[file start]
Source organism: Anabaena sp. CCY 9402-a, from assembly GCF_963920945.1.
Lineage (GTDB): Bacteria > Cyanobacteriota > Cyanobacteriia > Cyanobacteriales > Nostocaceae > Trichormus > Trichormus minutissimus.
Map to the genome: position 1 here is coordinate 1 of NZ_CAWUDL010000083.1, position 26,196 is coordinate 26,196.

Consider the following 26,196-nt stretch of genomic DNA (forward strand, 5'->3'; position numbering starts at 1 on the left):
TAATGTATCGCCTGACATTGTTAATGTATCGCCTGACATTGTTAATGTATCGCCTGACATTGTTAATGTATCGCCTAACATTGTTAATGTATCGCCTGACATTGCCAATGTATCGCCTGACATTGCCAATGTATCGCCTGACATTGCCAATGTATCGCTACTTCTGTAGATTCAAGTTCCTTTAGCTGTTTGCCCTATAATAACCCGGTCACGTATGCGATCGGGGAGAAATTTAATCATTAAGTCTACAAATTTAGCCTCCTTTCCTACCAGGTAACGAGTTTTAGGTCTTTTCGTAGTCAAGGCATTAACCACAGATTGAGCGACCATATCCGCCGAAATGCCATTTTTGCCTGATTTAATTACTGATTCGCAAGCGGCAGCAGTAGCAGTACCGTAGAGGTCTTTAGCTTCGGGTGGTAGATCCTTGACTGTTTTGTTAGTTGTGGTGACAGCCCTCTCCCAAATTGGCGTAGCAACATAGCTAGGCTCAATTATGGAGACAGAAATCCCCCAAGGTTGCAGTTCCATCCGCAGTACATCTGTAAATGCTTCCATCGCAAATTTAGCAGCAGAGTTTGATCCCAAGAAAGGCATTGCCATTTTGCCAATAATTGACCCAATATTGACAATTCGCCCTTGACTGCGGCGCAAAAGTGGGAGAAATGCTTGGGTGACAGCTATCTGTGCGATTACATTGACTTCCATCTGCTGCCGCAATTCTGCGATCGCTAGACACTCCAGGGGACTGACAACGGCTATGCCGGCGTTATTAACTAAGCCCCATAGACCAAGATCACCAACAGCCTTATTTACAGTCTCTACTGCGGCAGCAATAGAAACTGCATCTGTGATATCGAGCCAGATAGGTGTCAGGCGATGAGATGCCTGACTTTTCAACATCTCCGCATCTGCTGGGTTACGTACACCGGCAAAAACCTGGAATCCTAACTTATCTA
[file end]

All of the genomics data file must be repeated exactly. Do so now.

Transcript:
Source organism: Anabaena sp. CCY 9402-a, from assembly GCF_963920945.1.
Lineage (GTDB): Bacteria > Cyanobacteriota > Cyanobacteriia > Cyanobacteriales > Nostocaceae > Trichormus > Trichormus minutissimus.
Map to the genome: position 1 here is coordinate 1 of NZ_CAWUDL010000083.1, position 26,196 is coordinate 26,196.

Consider the following 26,196-nt stretch of genomic DNA (forward strand, 5'->3'; position numbering starts at 1 on the left):
TAATGTATCGCCTGACATTGTTAATGTATCGCCTGACATTGTTAATGTATCGCCTGACATTGTTAATGTATCGCCTAACATTGTTAATGTATCGCCTGACATTGCCAATGTATCGCCTGACATTGCCAATGTATCGCCTGACATTGCCAATGTATCGCTACTTCTGTAGATTCAAGTTCCTTTAGCTGTTTGCCCTATAATAACCCGGTCACGTATGCGATCGGGGAGAAATTTAATCATTAAGTCTACAAATTTAGCCTCCTTTCCTACCAGGTAACGAGTTTTAGGTCTTTTCGTAGTCAAGGCATTAACCACAGATTGAGCGACCATATCCGCCGAAATGCCATTTTTGCCTGATTTAATTACTGATTCGCAAGCGGCAGCAGTAGCAGTACCGTAGAGGTCTTTAGCTTCGGGTGGTAGATCCTTGACTGTTTTGTTAGTTGTGGTGACAGCCCTCTCCCAAATTGGCGTAGCAACATAGCTAGGCTCAATTATGGAGACAGAAATCCCCCAAGGTTGCAGTTCCATCCGCAGTACATCTGTAAATGCTTCCATCGCAAATTTAGCAGCAGAGTTTGATCCCAAGAAAGGCATTGCCATTTTGCCAATAATTGACCCAATATTGACAATTCGCCCTTGACTGCGGCGCAAAAGTGGGAGAAATGCTTGGGTGACAGCTATCTGTGCGATTACATTGACTTCCATCTGCTGCCGCAATTCTGCGATCGCTAGACACTCCAGGGGACTGACAACGGCTATGCCGGCGTTATTAACTAAGCCCCATAGACCAAGATCACCAACAGCCTTATTTACAGTCTCTACTGCGGCAGCAATAGAAACTGCATCTGTGATATCGAGCCAGATAGGTGTCAGGCGATGAGATGCCTGACTTTTCAACATCTCCGCATCTGCTGGGTTACGTACACCGGCAAAAACCTGGAATCCTAACTTATCTA